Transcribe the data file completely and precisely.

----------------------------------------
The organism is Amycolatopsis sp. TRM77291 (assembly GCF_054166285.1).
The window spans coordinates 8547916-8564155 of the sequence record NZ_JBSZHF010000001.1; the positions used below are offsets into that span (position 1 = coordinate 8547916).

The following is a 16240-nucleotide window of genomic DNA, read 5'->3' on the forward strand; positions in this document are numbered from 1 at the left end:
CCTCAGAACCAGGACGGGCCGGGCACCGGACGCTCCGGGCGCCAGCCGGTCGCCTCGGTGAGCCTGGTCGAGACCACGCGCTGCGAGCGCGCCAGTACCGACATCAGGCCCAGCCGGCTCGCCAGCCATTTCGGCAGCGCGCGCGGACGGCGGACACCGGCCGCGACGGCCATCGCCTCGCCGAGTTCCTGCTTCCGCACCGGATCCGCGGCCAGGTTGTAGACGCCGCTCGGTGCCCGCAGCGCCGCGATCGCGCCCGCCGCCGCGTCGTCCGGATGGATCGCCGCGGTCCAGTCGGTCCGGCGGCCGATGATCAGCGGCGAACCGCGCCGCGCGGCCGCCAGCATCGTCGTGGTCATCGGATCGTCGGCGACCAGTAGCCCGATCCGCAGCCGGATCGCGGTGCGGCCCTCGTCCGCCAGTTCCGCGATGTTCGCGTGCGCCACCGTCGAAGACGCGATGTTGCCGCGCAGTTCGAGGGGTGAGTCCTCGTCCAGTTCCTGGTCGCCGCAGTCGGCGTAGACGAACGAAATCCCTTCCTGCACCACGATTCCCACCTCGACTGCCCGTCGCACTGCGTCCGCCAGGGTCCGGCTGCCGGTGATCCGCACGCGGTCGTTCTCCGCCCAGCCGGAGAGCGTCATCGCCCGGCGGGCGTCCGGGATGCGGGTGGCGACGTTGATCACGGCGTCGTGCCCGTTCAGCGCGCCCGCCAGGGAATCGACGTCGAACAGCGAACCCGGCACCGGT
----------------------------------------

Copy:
The organism is Amycolatopsis sp. TRM77291 (assembly GCF_054166285.1).
The window spans coordinates 8547916-8564155 of the sequence record NZ_JBSZHF010000001.1; the positions used below are offsets into that span (position 1 = coordinate 8547916).

The following is a 16240-nucleotide window of genomic DNA, read 5'->3' on the forward strand; positions in this document are numbered from 1 at the left end:
CCTCAGAACCAGGACGGGCCGGGCACCGGACGCTCCGGGCGCCAGCCGGTCGCCTCGGTGAGCCTGGTCGAGACCACGCGCTGCGAGCGCGCCAGTACCGACATCAGGCCCAGCCGGCTCGCCAGCCATTTCGGCAGCGCGCGCGGACGGCGGACACCGGCCGCGACGGCCATCGCCTCGCCGAGTTCCTGCTTCCGCACCGGATCCGCGGCCAGGTTGTAGACGCCGCTCGGTGCCCGCAGCGCCGCGATCGCGCCCGCCGCCGCGTCGTCCGGATGGATCGCCGCGGTCCAGTCGGTCCGGCGGCCGATGATCAGCGGCGAACCGCGCCGCGCGGCCGCCAGCATCGTCGTGGTCATCGGATCGTCGGCGACCAGTAGCCCGATCCGCAGCCGGATCGCGGTGCGGCCCTCGTCCGCCAGTTCCGCGATGTTCGCGTGCGCCACCGTCGAAGACGCGATGTTGCCGCGCAGTTCGAGGGGTGAGTCCTCGTCCAGTTCCTGGTCGCCGCAGTCGGCGTAGACGAACGAAATCCCTTCCTGCACCACGATTCCCACCTCGACTGCCCGTCGCACTGCGTCCGCCAGGGTCCGGCTGCCGGTGATCCGCACGCGGTCGTTCTCCGCCCAGCCGGAGAGCGTCATCGCCCGGCGGGCGTCCGGGATGCGGGTGGCGACGTTGATCACGGCGTCGTGCCCGTTCAGCGCGCCCGCCAGGGAATCGACGTCGAACAGCGAACCCGGCACCGGT